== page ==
Educating the Doctors of Tomorrow: Preparing for an Uncertain Future

Written by: Terri Janos Contact:

NOVEMBER 05, 2021

Carl J. Shapiro Institute for Education and Research at Harvard Medical School and Beth Israel Deaconess Medical Center (BIDMC) Celebrates 25 Years

Over the last two years, the COVID-19 pandemic rocked the medical world in many ways. In addition to the clinical strains on staff and hospitals, the pandemic forced a titanic shift in how faculty approach the education of trainees and students, emphasizing the importance of critical thinking skills, self-directed learning, and underscoring the need for a solid understanding of the underlying principles of human biology.

Celebrating its 25th anniversary this year, the Carl J. Shapiro Institute for Education and Research at Beth Israel Deaconess Medical Center has been a leader in this shift, anticipating this need over many years.

“Confronting a truly new disease, we all had to learn on-the-fly, reason through the novel problems we encountered, and sustain our curiosity and empathy in the face of much human suffering,” said Richard Schwartzstein, MD, executive director of the Carl J. Shapiro Institute for Education and Research and chief of the Division of Pulmonary, Critical Care and Sleep Medicine at BIDMC. “From clinical reasoning, to communication skills, to reinforcing the humanistic elements of medicine, medical education became more critical than ever before.”

At the time of its inception in 1996, the Shapiro Institute was a one-of-a-kind entity within an academic medical center, devoted to the development of professional medical educators and the advancement of understanding how best to teach and help students and trainees learn.

“It represented a commitment to scientifically-based medical education mirroring the philosophy of evidence-based medicine initiated in the early 20th century with the findings of the report commissioned by the Carnegie Foundation on the state of medical schools,” Schwartzstein said. “The 25th anniversary is a milestone for the achievements of those who have worked to support the success of the vision of the Institute and an opportunity to look to the future of an ever-changing landscape of medicine and the evolving needs of the doctors of tomorrow.”

Among the Institute’s greatest accomplishments are:

  • The bi-annual series of national meetings known as the Millennium Conferences, which have brought hundreds of medical educators together to discuss critical medical education questions and to find workable solutions for problems confronting medical schools across North America. Some topics and challenges addressed include: the best ways to use simulation; how to teach critical thinking; how to address medical education across the continuum of medical school and residency; how to support and develop self-directed learning in medicine.
  • The Rabkin Fellowship in Medical Education, the premier hospital-based faculty development program in the country. Graduates have gone on to be Dean for External Education at HMS; Director of GME at BIDMC; an education expert for Google; a major education role at a medical school in NJ, chief of thoracic surgery at BIDMC, and more.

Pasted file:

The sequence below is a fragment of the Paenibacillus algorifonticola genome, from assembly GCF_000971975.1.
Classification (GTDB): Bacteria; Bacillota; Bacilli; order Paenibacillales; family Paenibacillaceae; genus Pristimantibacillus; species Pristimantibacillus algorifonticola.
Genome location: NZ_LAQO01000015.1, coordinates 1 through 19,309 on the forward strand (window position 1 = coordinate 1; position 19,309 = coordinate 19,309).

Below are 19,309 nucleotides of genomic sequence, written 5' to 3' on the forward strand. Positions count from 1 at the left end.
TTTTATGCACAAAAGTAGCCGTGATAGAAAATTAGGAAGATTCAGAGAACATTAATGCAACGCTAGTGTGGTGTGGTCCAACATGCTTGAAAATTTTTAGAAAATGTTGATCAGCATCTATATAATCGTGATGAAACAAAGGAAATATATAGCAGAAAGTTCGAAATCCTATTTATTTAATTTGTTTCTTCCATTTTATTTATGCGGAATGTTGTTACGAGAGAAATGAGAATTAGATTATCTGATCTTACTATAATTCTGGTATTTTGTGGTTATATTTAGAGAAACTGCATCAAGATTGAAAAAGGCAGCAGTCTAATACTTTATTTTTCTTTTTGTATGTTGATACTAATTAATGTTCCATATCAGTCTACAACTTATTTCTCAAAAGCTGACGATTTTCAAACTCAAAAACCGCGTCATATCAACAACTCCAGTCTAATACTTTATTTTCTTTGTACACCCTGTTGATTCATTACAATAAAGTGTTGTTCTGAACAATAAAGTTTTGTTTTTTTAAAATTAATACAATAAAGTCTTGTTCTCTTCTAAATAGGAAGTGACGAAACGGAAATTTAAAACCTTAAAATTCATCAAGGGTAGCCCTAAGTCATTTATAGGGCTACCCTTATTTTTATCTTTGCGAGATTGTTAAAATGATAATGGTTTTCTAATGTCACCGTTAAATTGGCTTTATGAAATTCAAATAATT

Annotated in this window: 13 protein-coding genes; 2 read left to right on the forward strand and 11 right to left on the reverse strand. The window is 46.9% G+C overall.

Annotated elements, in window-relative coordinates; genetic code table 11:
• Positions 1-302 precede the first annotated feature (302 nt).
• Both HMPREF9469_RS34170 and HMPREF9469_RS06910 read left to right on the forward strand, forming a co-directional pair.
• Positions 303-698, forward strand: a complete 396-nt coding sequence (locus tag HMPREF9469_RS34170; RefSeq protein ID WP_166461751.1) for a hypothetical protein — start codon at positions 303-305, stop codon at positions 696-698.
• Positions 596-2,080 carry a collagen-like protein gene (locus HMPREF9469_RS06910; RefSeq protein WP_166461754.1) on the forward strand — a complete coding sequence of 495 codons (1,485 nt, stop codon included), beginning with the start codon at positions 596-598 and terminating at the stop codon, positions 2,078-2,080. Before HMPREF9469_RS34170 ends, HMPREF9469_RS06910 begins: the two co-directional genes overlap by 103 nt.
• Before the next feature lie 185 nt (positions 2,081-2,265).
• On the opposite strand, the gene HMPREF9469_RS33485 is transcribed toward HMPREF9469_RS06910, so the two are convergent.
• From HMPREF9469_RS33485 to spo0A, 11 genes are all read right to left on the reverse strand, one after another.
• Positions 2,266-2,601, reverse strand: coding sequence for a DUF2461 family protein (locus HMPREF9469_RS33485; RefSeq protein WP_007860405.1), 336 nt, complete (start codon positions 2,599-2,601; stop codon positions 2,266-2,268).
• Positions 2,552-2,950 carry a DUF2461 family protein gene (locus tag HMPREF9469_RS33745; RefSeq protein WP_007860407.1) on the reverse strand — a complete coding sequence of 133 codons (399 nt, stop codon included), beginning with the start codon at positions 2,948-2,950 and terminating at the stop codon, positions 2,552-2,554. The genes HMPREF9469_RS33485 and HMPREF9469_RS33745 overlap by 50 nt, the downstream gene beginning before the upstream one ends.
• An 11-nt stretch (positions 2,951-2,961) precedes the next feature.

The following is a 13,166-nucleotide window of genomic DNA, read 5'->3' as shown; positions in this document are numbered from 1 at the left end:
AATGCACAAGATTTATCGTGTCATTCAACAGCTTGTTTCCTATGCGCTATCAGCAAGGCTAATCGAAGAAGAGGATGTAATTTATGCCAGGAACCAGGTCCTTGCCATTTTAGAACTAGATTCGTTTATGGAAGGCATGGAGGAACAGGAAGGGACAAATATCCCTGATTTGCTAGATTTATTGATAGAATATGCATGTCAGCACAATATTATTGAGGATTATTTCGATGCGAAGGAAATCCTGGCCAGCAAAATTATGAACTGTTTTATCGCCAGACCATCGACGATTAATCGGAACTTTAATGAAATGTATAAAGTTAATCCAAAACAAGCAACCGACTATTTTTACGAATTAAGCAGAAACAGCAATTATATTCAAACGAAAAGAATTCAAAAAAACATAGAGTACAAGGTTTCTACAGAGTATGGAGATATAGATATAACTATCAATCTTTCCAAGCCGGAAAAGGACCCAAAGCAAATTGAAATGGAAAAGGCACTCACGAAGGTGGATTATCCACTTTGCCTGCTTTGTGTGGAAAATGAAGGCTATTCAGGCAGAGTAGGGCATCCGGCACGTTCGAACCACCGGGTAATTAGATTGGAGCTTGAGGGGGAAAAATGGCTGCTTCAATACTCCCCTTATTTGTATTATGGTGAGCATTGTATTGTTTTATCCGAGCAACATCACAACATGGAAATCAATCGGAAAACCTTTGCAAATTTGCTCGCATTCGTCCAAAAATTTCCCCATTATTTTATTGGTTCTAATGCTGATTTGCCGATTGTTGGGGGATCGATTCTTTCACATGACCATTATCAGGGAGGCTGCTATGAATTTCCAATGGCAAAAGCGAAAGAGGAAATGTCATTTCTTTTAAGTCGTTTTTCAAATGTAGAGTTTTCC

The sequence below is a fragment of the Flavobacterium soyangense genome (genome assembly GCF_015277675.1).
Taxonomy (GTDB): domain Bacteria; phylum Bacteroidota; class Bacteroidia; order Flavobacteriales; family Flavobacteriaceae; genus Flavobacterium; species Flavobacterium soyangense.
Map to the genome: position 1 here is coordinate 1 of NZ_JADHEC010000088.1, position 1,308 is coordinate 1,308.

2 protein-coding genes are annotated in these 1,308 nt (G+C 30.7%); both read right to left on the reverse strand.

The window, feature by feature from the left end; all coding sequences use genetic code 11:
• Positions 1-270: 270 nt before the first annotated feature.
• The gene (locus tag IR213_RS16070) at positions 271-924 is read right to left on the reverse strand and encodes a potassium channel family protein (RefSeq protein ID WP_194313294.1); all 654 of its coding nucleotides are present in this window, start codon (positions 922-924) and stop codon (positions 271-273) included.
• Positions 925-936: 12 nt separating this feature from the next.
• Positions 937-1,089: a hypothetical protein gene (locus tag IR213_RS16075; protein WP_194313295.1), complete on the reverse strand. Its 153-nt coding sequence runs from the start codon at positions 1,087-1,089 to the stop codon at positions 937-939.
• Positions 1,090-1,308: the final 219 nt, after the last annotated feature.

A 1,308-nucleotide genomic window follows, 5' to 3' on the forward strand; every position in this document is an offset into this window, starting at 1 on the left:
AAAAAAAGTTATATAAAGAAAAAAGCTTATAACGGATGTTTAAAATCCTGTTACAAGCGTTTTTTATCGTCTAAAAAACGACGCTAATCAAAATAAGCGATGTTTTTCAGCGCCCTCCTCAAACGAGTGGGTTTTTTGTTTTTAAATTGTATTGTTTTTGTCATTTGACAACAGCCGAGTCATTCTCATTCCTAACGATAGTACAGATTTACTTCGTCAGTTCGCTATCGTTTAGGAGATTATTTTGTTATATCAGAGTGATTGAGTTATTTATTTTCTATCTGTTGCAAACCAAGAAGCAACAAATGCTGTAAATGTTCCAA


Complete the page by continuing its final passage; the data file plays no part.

• The Office of Education Research supports quantitative and qualitative studies of the best approaches to teaching and learning.
  • The Continuing Medical Education course called “Principles of Medical Education: Maximizing Your Teaching Skills” has enhanced the knowledge and skills of more than 2,000 medical educators from around the world over the past 15 years.
  • The Education Scholars Program tailors faculty development to the schedules and needs of busy clinician-teachers.
  • The Career Development Program provides a series of opportunities from senior residents and fellows to junior faculty to seasoned clinician-teachers to continue to grow and develop as medical educators.

As for navigating a new future in medical education in the midst of a pandemic, the Institute is embarking on a strategic planning process for medical education and research in the next year and planning how best to grow its simulation programs to include a focus on communication skills, interprofessional training and “in-situ” simulations that bring the learning to the patient care areas throughout the medical center. The team is also working on ways to enhance diversity among BIDMC’s residents and faculty and to support pipeline programs to increase the number of minority students and residents coming to BIDMC.

“The pandemic highlighted the importance of the mission and values of the Shapiro Institute, which has been a leader in medical education and faculty development for the past 25 years. The pandemic only highlights how important fulfilling our mission is,” said Schwartzstein.

About Beth Israel Deaconess Medical Center

Beth Israel Deaconess Medical Center is a patient care, teaching and research affiliate of Harvard Medical School and consistently ranks as a national leader among independent hospitals in National Institutes of Health funding. BIDMC is the official hospital of the Boston Red Sox.

Beth Israel Deaconess Medical Center is a part of Beth Israel Lahey Health, a health care system that brings together academic medical centers and teaching hospitals, community and specialty hospitals, more than 4,800 physicians and 36,000 employees in a shared mission to expand access to great care and advance the science and practice of medicine through groundbreaking research and education.